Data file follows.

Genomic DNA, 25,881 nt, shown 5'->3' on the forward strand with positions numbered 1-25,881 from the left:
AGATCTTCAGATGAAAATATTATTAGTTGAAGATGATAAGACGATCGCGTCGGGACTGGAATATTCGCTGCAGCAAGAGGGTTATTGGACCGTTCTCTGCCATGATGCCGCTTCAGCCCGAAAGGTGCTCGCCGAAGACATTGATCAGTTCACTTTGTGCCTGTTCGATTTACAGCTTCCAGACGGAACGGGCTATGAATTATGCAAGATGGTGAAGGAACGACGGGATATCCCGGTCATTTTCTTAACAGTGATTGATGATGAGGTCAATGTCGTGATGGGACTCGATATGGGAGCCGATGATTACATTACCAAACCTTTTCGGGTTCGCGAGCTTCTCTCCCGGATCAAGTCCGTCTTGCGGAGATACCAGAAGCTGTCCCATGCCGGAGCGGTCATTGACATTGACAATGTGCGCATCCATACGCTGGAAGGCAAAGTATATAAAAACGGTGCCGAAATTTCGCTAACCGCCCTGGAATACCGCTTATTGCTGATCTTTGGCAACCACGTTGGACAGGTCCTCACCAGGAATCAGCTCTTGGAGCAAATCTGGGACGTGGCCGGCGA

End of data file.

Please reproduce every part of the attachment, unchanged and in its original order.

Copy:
Genomic DNA, 25,881 nt, shown 5'->3' on the forward strand with positions numbered 1-25,881 from the left:
AGATCTTCAGATGAAAATATTATTAGTTGAAGATGATAAGACGATCGCGTCGGGACTGGAATATTCGCTGCAGCAAGAGGGTTATTGGACCGTTCTCTGCCATGATGCCGCTTCAGCCCGAAAGGTGCTCGCCGAAGACATTGATCAGTTCACTTTGTGCCTGTTCGATTTACAGCTTCCAGACGGAACGGGCTATGAATTATGCAAGATGGTGAAGGAACGACGGGATATCCCGGTCATTTTCTTAACAGTGATTGATGATGAGGTCAATGTCGTGATGGGACTCGATATGGGAGCCGATGATTACATTACCAAACCTTTTCGGGTTCGCGAGCTTCTCTCCCGGATCAAGTCCGTCTTGCGGAGATACCAGAAGCTGTCCCATGCCGGAGCGGTCATTGACATTGACAATGTGCGCATCCATACGCTGGAAGGCAAAGTATATAAAAACGGTGCCGAAATTTCGCTAACCGCCCTGGAATACCGCTTATTGCTGATCTTTGGCAACCACGTTGGACAGGTCCTCACCAGGAATCAGCTCTTGGAGCAAATCTGGGACGTGGCCGGCGA